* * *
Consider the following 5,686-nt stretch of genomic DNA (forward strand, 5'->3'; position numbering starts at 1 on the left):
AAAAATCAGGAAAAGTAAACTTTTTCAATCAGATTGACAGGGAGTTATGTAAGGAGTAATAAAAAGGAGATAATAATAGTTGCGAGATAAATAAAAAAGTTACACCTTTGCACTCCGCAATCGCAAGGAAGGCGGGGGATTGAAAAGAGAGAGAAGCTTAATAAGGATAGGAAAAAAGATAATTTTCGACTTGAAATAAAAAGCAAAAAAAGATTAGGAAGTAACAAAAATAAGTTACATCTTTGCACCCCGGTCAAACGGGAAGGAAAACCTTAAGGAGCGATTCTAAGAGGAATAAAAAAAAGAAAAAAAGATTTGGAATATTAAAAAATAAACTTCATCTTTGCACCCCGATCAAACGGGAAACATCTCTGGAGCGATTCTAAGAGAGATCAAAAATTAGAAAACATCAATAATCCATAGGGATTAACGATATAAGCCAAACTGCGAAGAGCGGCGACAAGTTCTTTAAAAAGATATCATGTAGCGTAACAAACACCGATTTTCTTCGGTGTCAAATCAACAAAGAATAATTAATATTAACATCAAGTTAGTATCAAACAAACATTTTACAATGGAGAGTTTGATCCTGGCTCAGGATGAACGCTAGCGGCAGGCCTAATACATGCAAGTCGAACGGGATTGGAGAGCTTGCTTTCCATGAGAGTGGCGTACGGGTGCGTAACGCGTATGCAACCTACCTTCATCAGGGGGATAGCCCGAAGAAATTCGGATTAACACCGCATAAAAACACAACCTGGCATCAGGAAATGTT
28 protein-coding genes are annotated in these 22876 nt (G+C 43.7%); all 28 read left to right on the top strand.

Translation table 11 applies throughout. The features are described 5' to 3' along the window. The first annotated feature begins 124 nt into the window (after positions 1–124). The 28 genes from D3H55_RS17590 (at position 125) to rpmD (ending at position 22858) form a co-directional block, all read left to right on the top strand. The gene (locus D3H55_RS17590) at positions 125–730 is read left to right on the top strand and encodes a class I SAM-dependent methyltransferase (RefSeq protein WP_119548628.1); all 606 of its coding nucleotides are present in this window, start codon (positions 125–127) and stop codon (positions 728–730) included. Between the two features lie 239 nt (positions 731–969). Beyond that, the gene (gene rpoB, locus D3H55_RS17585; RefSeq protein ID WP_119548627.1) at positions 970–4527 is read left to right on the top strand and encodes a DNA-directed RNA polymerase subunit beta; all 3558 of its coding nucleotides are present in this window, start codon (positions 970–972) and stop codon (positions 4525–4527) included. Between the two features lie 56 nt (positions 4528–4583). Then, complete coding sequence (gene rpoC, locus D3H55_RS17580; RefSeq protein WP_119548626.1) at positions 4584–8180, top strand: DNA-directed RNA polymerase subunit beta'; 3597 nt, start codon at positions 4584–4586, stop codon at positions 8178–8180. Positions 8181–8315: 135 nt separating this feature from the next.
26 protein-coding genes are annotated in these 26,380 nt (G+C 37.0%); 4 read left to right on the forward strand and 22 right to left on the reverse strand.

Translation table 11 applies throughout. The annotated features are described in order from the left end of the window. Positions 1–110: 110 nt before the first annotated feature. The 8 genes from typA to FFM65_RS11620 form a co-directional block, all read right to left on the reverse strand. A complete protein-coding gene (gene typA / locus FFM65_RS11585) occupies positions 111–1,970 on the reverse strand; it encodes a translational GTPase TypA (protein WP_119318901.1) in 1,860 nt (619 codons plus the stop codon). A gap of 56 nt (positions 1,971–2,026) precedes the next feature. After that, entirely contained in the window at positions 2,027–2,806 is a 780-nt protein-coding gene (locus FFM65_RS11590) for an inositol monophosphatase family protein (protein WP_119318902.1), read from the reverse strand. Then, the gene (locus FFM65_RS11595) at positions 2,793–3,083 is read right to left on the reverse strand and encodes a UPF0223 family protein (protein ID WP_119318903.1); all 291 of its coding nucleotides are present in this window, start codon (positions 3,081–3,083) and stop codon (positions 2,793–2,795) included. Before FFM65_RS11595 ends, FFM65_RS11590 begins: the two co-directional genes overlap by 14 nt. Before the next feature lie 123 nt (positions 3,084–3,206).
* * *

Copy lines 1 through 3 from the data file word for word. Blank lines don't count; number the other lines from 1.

Consider the following 5,686-nt stretch of genomic DNA (forward strand, 5'->3'; position numbering starts at 1 on the left):
AAAAATCAGGAAAAGTAAACTTTTTCAATCAGATTGACAGGGAGTTATGTAAGGAGTAATAAAAAGGAGATAATAATAGTTGCGAGATAAATAAAAAAGTTACACCTTTGCACTCCGCAATCGCAAGGAAGGCGGGGGATTGAAAAGAGAGAGAAGCTTAATAAGGATAGGAAAAAAGATAATTTTCGACTTGAAATAAAAAGCAAAAAAAGATTAGGAAGTAACAAAAATAAGTTACATCTTTGCACCCCGGTCAAACGGGAAGGAAAACCTTAAGGAGCGATTCTAAGAGGAATAAAAAAAAGAAAAAAAGATTTGGAATATTAAAAAATAAACTTCATCTTTGCACCCCGATCAAACGGGAAACATCTCTGGAGCGATTCTAAGAGAGATCAAAAATTAGAAAACATCAATAATCCATAGGGATTAACGATATAAGCCAAACTGCGAAGAGCGGCGACAAGTTCTTTAAAAAGATATCATGTAGCGTAACAAACACCGATTTTCTTCGGTGTCAAATCAACAAAGAATAATTAATATTAACATCAAGTTAGTATCAAACAAACATTTTACAATGGAGAGTTTGATCCTGGCTCAGGATGAACGCTAGCGGCAGGCCTAATACATGCAAGTCGAACGGGATTGGAGAGCTTGCTTTCCATGAGAGTGGCGTACGGGTGCGTAACGCGTATGCAACCTACCTTCATCAGGGGGATAGCCCGAAGAAATTCGGATTAACACCGCATAAAAACACAACCTGGCATCAGGAAATGTT
28 protein-coding genes are annotated in these 22876 nt (G+C 43.7%); all 28 read left to right on the top strand.